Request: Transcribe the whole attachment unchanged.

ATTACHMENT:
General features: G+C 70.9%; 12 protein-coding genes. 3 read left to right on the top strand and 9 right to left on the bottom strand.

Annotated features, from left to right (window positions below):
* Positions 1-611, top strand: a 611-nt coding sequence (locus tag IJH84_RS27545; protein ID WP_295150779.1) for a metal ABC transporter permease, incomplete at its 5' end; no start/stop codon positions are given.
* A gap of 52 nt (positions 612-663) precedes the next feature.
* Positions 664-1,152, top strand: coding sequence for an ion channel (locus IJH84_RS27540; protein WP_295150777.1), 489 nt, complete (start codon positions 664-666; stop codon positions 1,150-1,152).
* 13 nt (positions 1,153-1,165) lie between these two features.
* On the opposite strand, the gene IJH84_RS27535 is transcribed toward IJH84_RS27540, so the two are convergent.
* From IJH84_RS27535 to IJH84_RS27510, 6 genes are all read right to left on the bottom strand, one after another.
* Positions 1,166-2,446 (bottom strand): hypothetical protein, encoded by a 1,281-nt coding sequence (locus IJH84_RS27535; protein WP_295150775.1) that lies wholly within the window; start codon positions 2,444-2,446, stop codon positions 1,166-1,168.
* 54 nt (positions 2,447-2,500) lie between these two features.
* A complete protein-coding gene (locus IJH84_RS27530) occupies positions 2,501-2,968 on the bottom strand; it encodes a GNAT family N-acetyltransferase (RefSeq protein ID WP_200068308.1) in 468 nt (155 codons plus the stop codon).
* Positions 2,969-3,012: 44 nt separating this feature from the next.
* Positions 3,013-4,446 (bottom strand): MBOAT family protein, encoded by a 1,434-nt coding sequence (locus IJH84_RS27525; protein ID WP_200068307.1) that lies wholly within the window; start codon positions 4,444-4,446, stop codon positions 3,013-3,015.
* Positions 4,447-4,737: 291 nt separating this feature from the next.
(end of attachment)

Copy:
General features: G+C 70.9%; 12 protein-coding genes. 3 read left to right on the top strand and 9 right to left on the bottom strand.

Annotated features, from left to right (window positions below):
* Positions 1-611, top strand: a 611-nt coding sequence (locus tag IJH84_RS27545; protein ID WP_295150779.1) for a metal ABC transporter permease, incomplete at its 5' end; no start/stop codon positions are given.
* A gap of 52 nt (positions 612-663) precedes the next feature.
* Positions 664-1,152, top strand: coding sequence for an ion channel (locus IJH84_RS27540; protein WP_295150777.1), 489 nt, complete (start codon positions 664-666; stop codon positions 1,150-1,152).
* 13 nt (positions 1,153-1,165) lie between these two features.
* On the opposite strand, the gene IJH84_RS27535 is transcribed toward IJH84_RS27540, so the two are convergent.
* From IJH84_RS27535 to IJH84_RS27510, 6 genes are all read right to left on the bottom strand, one after another.
* Positions 1,166-2,446 (bottom strand): hypothetical protein, encoded by a 1,281-nt coding sequence (locus IJH84_RS27535; protein WP_295150775.1) that lies wholly within the window; start codon positions 2,444-2,446, stop codon positions 1,166-1,168.
* 54 nt (positions 2,447-2,500) lie between these two features.
* A complete protein-coding gene (locus IJH84_RS27530) occupies positions 2,501-2,968 on the bottom strand; it encodes a GNAT family N-acetyltransferase (RefSeq protein ID WP_200068308.1) in 468 nt (155 codons plus the stop codon).
* Positions 2,969-3,012: 44 nt separating this feature from the next.
* Positions 3,013-4,446 (bottom strand): MBOAT family protein, encoded by a 1,434-nt coding sequence (locus IJH84_RS27525; protein ID WP_200068307.1) that lies wholly within the window; start codon positions 4,444-4,446, stop codon positions 3,013-3,015.
* Positions 4,447-4,737: 291 nt separating this feature from the next.